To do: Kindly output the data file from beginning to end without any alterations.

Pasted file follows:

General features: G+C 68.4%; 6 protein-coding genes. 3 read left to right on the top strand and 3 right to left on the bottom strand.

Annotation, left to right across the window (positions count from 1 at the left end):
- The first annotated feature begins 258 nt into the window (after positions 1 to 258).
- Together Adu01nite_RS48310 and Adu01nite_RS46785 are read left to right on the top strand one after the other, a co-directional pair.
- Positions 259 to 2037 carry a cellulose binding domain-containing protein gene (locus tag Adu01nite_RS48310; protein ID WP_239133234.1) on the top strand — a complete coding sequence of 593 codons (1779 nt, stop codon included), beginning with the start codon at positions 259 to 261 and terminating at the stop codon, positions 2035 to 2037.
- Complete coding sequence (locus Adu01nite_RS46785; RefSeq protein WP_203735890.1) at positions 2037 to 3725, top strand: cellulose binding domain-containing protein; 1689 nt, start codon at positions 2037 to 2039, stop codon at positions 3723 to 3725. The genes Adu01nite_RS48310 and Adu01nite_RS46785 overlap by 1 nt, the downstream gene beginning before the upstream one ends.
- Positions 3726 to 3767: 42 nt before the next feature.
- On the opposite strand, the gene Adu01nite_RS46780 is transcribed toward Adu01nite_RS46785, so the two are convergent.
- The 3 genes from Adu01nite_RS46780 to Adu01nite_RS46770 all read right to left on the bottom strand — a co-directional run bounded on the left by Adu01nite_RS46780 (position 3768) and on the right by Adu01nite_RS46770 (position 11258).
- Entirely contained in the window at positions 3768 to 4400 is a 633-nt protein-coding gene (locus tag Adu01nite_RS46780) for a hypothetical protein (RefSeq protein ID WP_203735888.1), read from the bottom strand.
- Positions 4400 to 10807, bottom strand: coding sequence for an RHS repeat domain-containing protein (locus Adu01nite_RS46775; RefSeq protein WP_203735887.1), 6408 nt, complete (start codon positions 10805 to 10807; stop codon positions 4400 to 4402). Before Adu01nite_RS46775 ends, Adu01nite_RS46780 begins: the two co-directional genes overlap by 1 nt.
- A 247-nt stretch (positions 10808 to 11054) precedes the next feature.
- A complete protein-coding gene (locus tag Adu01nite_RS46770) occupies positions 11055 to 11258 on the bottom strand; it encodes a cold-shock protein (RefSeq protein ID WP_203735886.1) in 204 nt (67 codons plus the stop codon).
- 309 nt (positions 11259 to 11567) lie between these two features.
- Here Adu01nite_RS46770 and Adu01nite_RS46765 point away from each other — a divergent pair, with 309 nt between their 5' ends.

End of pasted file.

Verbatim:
General features: G+C 68.4%; 6 protein-coding genes. 3 read left to right on the top strand and 3 right to left on the bottom strand.

Annotation, left to right across the window (positions count from 1 at the left end):
- The first annotated feature begins 258 nt into the window (after positions 1 to 258).
- Together Adu01nite_RS48310 and Adu01nite_RS46785 are read left to right on the top strand one after the other, a co-directional pair.
- Positions 259 to 2037 carry a cellulose binding domain-containing protein gene (locus tag Adu01nite_RS48310; protein ID WP_239133234.1) on the top strand — a complete coding sequence of 593 codons (1779 nt, stop codon included), beginning with the start codon at positions 259 to 261 and terminating at the stop codon, positions 2035 to 2037.
- Complete coding sequence (locus Adu01nite_RS46785; RefSeq protein WP_203735890.1) at positions 2037 to 3725, top strand: cellulose binding domain-containing protein; 1689 nt, start codon at positions 2037 to 2039, stop codon at positions 3723 to 3725. The genes Adu01nite_RS48310 and Adu01nite_RS46785 overlap by 1 nt, the downstream gene beginning before the upstream one ends.
- Positions 3726 to 3767: 42 nt before the next feature.
- On the opposite strand, the gene Adu01nite_RS46780 is transcribed toward Adu01nite_RS46785, so the two are convergent.
- The 3 genes from Adu01nite_RS46780 to Adu01nite_RS46770 all read right to left on the bottom strand — a co-directional run bounded on the left by Adu01nite_RS46780 (position 3768) and on the right by Adu01nite_RS46770 (position 11258).
- Entirely contained in the window at positions 3768 to 4400 is a 633-nt protein-coding gene (locus tag Adu01nite_RS46780) for a hypothetical protein (RefSeq protein ID WP_203735888.1), read from the bottom strand.
- Positions 4400 to 10807, bottom strand: coding sequence for an RHS repeat domain-containing protein (locus Adu01nite_RS46775; RefSeq protein WP_203735887.1), 6408 nt, complete (start codon positions 10805 to 10807; stop codon positions 4400 to 4402). Before Adu01nite_RS46775 ends, Adu01nite_RS46780 begins: the two co-directional genes overlap by 1 nt.
- A 247-nt stretch (positions 10808 to 11054) precedes the next feature.
- A complete protein-coding gene (locus tag Adu01nite_RS46770) occupies positions 11055 to 11258 on the bottom strand; it encodes a cold-shock protein (RefSeq protein ID WP_203735886.1) in 204 nt (67 codons plus the stop codon).
- 309 nt (positions 11259 to 11567) lie between these two features.
- Here Adu01nite_RS46770 and Adu01nite_RS46765 point away from each other — a divergent pair, with 309 nt between their 5' ends.